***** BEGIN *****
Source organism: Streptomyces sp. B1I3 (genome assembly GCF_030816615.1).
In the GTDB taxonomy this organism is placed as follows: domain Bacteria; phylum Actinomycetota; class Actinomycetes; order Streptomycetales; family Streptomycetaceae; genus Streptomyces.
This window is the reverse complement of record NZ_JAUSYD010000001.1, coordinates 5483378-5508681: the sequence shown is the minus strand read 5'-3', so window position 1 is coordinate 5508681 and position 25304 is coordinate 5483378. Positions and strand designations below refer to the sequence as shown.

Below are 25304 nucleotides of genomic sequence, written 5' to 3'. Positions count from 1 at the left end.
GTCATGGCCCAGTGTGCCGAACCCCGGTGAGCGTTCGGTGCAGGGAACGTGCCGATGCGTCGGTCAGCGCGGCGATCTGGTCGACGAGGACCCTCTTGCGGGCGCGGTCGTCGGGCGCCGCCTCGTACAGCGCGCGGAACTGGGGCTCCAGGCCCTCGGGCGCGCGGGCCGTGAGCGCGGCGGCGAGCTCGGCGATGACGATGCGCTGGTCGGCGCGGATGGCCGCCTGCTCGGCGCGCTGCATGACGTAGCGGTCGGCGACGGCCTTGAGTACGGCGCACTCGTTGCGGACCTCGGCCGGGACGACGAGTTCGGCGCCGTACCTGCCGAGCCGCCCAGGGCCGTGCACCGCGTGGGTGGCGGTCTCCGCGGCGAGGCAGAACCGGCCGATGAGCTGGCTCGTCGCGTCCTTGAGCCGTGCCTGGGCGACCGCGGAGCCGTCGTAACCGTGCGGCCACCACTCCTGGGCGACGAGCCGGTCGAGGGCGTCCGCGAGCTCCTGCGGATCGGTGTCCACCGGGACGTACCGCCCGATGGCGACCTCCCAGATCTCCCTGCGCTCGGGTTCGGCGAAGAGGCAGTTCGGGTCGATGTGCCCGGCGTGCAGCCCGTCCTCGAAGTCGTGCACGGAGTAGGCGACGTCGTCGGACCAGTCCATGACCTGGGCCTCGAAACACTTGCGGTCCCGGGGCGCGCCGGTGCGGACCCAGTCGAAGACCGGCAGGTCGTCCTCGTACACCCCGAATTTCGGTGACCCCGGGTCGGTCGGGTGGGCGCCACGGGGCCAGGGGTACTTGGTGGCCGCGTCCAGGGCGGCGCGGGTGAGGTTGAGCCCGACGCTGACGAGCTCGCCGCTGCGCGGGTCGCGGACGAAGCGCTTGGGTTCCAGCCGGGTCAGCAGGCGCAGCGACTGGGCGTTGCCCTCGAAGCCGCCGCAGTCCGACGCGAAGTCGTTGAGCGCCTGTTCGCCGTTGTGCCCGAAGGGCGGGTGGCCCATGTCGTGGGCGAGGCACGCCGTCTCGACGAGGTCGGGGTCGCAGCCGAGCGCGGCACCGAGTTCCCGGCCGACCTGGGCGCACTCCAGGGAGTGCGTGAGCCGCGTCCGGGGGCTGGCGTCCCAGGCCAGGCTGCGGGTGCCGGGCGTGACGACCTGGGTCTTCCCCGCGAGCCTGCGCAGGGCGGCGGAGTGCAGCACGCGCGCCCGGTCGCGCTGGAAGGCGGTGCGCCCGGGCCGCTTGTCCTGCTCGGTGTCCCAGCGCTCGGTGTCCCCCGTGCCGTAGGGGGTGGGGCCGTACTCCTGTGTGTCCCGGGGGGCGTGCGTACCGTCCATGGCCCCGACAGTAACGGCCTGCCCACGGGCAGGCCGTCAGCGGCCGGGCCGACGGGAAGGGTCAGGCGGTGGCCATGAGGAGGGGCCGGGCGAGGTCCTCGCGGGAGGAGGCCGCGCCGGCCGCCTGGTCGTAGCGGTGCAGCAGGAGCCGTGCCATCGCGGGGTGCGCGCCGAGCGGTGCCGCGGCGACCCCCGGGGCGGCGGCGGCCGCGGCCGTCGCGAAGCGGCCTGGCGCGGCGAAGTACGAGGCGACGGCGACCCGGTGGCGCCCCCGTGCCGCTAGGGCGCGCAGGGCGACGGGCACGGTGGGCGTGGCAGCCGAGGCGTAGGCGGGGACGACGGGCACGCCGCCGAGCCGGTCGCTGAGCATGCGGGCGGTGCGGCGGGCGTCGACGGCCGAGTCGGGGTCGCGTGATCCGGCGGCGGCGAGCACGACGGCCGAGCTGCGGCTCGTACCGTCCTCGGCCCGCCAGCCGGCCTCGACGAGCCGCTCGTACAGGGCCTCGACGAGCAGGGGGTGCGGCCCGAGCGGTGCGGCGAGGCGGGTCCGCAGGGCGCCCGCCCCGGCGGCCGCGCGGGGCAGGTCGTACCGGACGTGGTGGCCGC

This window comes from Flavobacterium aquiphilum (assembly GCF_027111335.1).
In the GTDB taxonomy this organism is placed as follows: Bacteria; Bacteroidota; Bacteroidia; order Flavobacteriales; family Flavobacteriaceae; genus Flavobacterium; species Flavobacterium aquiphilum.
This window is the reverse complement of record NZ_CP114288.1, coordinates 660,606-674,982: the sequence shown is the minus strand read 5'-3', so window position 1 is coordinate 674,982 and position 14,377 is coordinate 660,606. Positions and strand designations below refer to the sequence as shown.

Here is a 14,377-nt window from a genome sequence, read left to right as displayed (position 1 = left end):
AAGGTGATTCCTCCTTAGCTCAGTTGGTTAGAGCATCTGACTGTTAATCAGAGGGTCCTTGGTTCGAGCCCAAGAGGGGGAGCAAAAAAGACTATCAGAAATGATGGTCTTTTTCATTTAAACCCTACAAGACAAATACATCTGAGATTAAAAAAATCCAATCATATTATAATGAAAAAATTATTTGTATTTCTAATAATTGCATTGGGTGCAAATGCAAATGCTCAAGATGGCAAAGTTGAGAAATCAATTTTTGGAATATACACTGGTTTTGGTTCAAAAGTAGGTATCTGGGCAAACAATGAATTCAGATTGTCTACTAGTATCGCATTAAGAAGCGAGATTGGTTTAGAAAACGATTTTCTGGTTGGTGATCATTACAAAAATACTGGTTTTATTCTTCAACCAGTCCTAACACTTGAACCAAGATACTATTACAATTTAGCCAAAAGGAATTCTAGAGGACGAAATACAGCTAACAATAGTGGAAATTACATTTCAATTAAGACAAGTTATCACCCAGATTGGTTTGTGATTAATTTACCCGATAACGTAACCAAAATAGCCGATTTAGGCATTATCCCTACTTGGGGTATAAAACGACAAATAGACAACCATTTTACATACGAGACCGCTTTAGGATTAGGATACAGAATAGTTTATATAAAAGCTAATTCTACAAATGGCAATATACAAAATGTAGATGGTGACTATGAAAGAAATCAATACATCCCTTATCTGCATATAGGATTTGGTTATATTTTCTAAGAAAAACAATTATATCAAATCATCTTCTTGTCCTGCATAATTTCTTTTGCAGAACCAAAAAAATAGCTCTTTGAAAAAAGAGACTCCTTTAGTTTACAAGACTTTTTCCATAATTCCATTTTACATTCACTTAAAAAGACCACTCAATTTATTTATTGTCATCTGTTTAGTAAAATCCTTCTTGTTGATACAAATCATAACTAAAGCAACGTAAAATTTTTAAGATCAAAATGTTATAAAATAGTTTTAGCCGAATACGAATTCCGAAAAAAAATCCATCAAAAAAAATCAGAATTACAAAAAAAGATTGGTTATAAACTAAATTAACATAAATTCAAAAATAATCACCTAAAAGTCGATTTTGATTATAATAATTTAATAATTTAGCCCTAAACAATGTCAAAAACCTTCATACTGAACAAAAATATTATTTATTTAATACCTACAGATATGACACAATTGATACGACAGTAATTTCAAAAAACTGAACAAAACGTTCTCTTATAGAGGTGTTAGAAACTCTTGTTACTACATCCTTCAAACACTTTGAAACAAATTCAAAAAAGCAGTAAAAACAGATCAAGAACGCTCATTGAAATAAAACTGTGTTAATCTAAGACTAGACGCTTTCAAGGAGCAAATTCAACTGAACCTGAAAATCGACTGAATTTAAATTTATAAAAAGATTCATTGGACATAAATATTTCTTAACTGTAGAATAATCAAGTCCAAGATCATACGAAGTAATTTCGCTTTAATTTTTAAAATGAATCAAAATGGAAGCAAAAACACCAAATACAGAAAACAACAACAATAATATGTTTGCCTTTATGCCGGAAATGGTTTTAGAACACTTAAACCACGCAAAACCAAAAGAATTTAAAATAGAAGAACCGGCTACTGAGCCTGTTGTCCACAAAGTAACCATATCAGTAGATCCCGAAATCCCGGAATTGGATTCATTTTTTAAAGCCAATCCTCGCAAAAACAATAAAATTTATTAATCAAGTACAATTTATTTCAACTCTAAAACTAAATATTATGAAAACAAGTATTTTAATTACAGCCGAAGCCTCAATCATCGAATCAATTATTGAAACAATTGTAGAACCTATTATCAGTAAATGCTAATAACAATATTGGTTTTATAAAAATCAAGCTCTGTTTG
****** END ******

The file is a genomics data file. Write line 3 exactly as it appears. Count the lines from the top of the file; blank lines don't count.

This window is the reverse complement of record NZ_JAUSYD010000001.1, coordinates 5483378-5508681: the sequence shown is the minus strand read 5'-3', so window position 1 is coordinate 5508681 and position 25304 is coordinate 5483378. Positions and strand designations below refer to the sequence as shown.